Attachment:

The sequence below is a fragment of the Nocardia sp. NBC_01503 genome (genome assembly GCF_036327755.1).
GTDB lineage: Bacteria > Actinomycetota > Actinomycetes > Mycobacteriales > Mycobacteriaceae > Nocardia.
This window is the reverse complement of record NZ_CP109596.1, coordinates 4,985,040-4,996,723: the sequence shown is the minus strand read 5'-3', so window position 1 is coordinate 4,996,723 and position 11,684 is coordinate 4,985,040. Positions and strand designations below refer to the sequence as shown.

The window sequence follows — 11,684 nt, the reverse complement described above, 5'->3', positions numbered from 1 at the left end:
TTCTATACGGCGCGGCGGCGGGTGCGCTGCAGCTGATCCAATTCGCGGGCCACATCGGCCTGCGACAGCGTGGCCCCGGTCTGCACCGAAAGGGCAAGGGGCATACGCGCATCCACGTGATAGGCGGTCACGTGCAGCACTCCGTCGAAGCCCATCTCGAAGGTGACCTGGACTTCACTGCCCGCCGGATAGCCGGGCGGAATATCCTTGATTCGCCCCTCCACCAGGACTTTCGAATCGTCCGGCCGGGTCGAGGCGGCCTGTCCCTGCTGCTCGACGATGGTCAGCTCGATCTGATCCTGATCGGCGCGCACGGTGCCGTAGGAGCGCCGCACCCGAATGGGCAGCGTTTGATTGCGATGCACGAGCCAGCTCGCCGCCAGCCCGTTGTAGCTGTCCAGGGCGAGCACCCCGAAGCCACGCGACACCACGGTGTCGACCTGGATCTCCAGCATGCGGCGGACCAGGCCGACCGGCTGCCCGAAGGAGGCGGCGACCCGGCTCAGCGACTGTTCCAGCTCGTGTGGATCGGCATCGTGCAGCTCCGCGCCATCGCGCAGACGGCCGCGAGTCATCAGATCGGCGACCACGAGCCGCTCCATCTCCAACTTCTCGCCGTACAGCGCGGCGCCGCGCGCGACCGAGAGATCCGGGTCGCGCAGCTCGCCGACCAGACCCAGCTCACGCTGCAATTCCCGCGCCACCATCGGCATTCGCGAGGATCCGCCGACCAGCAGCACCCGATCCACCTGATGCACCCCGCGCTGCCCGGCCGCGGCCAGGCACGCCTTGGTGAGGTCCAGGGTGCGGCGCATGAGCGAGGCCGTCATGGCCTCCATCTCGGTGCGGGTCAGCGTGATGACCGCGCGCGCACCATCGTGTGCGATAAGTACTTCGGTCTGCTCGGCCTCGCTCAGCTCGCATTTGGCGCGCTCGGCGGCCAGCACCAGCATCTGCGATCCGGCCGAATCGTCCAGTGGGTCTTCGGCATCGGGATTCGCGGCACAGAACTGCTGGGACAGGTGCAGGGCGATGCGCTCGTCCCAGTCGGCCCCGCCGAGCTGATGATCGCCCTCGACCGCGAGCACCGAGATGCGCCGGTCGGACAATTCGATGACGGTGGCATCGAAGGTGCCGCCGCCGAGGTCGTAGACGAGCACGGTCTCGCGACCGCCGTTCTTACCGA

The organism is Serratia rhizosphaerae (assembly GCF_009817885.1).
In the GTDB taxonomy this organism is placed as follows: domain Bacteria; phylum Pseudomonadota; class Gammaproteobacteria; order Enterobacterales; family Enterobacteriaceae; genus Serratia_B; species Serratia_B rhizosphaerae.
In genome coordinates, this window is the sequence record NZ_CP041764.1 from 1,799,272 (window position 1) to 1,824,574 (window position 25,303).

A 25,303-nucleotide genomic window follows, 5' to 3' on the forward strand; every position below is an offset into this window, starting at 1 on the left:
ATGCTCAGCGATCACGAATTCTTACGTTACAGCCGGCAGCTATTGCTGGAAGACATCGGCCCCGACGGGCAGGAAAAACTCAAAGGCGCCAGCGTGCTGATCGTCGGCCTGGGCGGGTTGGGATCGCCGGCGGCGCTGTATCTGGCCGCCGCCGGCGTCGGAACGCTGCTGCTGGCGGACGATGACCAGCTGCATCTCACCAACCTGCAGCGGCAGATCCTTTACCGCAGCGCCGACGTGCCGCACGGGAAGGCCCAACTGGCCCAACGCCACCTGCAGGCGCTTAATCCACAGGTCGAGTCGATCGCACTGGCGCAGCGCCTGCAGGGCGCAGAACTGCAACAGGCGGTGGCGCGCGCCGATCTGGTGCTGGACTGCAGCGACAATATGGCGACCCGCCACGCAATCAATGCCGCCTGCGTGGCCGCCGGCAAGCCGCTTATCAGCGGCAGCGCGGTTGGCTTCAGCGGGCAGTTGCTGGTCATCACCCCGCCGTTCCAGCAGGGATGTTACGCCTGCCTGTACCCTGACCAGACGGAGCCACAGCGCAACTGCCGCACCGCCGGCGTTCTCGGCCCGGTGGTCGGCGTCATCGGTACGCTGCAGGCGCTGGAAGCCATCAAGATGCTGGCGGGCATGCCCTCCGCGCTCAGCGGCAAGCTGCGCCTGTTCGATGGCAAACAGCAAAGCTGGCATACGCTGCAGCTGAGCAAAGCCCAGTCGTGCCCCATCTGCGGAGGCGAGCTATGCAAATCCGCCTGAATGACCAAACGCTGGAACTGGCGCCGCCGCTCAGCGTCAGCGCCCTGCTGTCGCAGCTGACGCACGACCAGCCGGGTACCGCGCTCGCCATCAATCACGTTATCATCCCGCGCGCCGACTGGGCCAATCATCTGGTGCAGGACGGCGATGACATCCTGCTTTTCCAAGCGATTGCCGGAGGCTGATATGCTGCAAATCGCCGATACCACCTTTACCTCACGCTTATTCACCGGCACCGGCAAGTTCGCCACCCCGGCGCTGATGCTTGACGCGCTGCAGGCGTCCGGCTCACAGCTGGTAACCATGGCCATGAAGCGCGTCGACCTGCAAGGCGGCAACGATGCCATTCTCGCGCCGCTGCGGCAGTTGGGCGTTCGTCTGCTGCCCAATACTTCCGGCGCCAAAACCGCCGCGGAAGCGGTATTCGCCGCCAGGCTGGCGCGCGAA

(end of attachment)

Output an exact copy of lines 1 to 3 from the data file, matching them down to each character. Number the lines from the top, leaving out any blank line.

The sequence below is a fragment of the Nocardia sp. NBC_01503 genome (genome assembly GCF_036327755.1).
GTDB lineage: Bacteria > Actinomycetota > Actinomycetes > Mycobacteriales > Mycobacteriaceae > Nocardia.
This window is the reverse complement of record NZ_CP109596.1, coordinates 4,985,040-4,996,723: the sequence shown is the minus strand read 5'-3', so window position 1 is coordinate 4,996,723 and position 11,684 is coordinate 4,985,040. Positions and strand designations below refer to the sequence as shown.